The first two chapters in N. T. Wright’s book Surprised by Scripture address questions concerning science and Christian faith. The primary focus in the second was on Adam (It’s About God and God’s Kingdom), but the essay started with a discussion of the authority of scripture and the importance of being immersed in the story told in scripture. We need to read the Bible from Genesis to Revelation and become immersed in the whole sweep of scripture. When we are immersed in the sweep of scripture we learn how to deal with the inevitable challenges that each new generation faces as they embrace the Christian faith. Today one of the significant challenges comes from science and the impact this has on the way we understand Christian faith. Is the earth young or old? Does it matter how old we think the earth is? Is evolution a threat or a challenge? A threat is bad, a challenge can be good as it causes us to think more deeply about our faith.
First, the authority of scripture. In his essay on Adam Wright outlines his understanding of the authority of scripture (described more completely in his book Scripture and the Authority of God).
In the Bible all authority belongs to God and is then delegated to Jesus. … The phrase authority of scripture can only, at its best, be a shorthand for the authority of God in Jesus, mediated through scripture. … [A]s centuries of history demonstrate, the Bible is the God-given means through which we know who Jesus is. Take the Bible away, diminish it or water it down, and you are free to invent a Jesus just a little bit different from the Jesus who is hidden in the Old Testament and revealed in the New. We live under scripture because that is the way we live under the authority of God that has been vested in Jesus the Messiah, the Lord. (p. 28)
But the point of scripture isn’t a myriad of facts and details that must be believed. The point is in the story of God establishing his kingdom on earth as in heaven. It is about God and God’s kingdom.
This is the big story that we must learn how to tell. It isn’t just about how to get saved, with some cosmology bolted on the side. This is an organic story about God and the world. God’s authority is exercised not to give his people lots of true information, not even true information about how they get saved (though that comes en route). God’s authority, vested in Jesus the Messiah, is about God reclaiming his proper lordship over all creation. And the way God planned to rule over his creation from the start was through obedient humanity. The Bible’s witness to Jesus declares that he, the obedient Man, has done this. But the Bible is then the God-given equipment through which the followers of Jesus are themselves equipped to be obedient stewards, the royal priesthood, bringing that saving rule of God in Christ to the world. (p. 28-29)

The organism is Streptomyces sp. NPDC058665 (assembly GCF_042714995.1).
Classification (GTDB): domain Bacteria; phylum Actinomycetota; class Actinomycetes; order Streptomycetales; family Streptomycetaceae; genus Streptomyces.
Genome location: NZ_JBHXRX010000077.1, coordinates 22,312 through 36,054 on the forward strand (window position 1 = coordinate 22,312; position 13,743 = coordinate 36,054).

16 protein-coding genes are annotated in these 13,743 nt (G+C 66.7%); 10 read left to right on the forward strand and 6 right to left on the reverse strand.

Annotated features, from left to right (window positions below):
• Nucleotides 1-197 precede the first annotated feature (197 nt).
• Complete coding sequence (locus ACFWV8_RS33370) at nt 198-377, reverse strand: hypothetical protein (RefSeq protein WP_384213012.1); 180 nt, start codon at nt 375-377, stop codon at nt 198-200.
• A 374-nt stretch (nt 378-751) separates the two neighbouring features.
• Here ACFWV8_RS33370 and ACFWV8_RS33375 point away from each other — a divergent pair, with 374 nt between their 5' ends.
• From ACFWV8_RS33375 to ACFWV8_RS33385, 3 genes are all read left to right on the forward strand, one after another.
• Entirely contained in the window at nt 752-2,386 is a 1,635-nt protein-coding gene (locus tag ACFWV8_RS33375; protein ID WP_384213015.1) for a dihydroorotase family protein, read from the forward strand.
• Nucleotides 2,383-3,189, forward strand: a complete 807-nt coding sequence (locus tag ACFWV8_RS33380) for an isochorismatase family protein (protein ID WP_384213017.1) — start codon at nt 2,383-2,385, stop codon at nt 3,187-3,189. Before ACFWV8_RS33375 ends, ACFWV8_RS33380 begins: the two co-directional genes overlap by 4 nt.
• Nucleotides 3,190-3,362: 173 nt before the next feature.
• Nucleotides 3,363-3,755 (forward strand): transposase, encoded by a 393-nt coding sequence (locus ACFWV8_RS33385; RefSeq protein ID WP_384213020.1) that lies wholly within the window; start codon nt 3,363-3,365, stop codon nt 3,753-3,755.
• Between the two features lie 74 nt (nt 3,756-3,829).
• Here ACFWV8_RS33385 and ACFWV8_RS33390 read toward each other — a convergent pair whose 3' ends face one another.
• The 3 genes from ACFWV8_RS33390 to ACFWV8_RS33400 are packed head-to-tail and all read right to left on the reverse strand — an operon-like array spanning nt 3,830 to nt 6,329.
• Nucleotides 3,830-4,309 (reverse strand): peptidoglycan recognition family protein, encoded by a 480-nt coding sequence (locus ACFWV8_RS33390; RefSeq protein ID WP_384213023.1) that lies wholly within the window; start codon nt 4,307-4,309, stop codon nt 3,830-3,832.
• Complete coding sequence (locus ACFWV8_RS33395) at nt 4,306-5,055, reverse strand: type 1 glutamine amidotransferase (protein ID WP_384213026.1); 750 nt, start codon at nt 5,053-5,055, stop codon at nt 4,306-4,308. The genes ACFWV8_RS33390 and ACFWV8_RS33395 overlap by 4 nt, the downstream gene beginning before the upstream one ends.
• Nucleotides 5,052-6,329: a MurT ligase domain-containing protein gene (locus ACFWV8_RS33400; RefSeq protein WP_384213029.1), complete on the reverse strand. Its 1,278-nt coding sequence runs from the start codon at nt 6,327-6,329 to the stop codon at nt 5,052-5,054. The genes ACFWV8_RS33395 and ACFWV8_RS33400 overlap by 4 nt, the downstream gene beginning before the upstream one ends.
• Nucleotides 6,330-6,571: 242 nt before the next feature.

Powerful stuff … and dead on target. This is the message we need to preach. The Bible serves its God-given purpose through the fresh wrestling of each generation with the text and the story. The authority of the Bible is dynamic not static, as though it were possible for one generation to answer all questions for all time. “The Bible seems designed to challenge and provoke each generation to do its own fresh business, to struggle and wrestle with the text,” (p. 29) and “each generation must do its own fresh historically grounded reading, because each generation needs to grow up not simply look up the right answers and remain in an infantile condition.” (p. 30) This is a process to embrace, not a process to fear. We listen to tradition, but tradition doesn’t rule. This is why it is important to read the bible, in community and in conversation.